To avoid any conflicts of interest, the relationship should be disclosed to human resources or management. Consider having a neutral party involved in dealing with the client. With another perspective, objectivity is more likely, and both the employee and client should feel safer from accusations of giving or receiving preferential treatment.

When an Employee Has a Romantic Relationship with a Vendor   

This scenario is similar to an employee dating a client, and it can also potentially affect your organization. Your employees may also interact with other individuals that your organization does business with, like vendors and contractors. It’s not wrong or illegal to date a client or vendor, but it’s best to have a dating policy that can anticipate this situation in case any issues arise.

If one of your employees is dating a vendor, they should disclose the relationship to management and HR in order to sort out any potential conflicts of interest. You want to guarantee that your organization is not perceived as exerting a business influence and that the relationship isn’t harming efficient, fair, and lawful business practices.

Additionally, and as previously mentioned, you should make sure that your employees understand they are responsible for protecting confidential information. In this type of scenario, any private information your employee shares could give their significant other’s organization a business advantage over your organization or other vendors.

When Cupid’s Spell Breaks

When office romances arise, human resources and both starstruck lovers not only have to watch out for compliance issues but also another big factor: gossip! Based on a study published in the journal Sex Roles, women tend to be the target of that gossip more than men. Gossip can waste time, foster distrust and dissatisfaction, and lead to accusations of favoritism and that promotions were due to certain relationships. Gossip at this stage can become a means of undermining other individuals and can get even worse if the relationship doesn’t work out.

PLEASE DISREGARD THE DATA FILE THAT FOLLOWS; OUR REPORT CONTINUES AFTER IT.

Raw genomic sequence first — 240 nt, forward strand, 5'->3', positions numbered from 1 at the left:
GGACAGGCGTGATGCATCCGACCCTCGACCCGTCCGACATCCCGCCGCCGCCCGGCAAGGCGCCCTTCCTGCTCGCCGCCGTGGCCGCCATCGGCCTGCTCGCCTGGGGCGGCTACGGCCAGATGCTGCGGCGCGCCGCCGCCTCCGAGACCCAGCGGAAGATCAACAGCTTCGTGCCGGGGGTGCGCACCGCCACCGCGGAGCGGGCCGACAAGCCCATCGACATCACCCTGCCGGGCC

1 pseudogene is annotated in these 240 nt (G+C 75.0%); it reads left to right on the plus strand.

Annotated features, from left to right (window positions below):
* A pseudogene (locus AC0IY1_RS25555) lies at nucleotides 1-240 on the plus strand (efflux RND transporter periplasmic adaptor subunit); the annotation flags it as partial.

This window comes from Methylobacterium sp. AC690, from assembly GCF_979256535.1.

When your employee and former employee break up, it can open the door to gossip that might damage your employee’s reputation and bring about legal issues and retaliation. The same can occur when a relationship between your employee and a client or vendor ends. That is why it’s imperative for both parties to disclose their relationship to avoid any issues in the future. In the end, we all know and should understand that Cupid’s spell doesn’t always work out.

While there are plenty of pieces of wisdom and articles about relationships between coworkers and how HR should deal with them, there is not nearly as much out there that addresses the circumstances we have here. Consider preparing your company’s policies for these situations should they arise, if you haven’t already. When crafting such policies, you should consider the following:

  • Could the relationship pose a conflict of interest?
  • Is there a difference of power at play? Could the relationship have the potential to be considered coercive or quid-pro-quo? Is there any risk for an allegation of sexual harassment?
  • Could the relationship reflect upon the company or stakeholder poorly or unprofessionally?

Having such policies is essential for avoiding conflicts of interest and ensuring the brand and image of your organization are upheld. Once these measures are in place, Cupid’s arrows can fly more easily.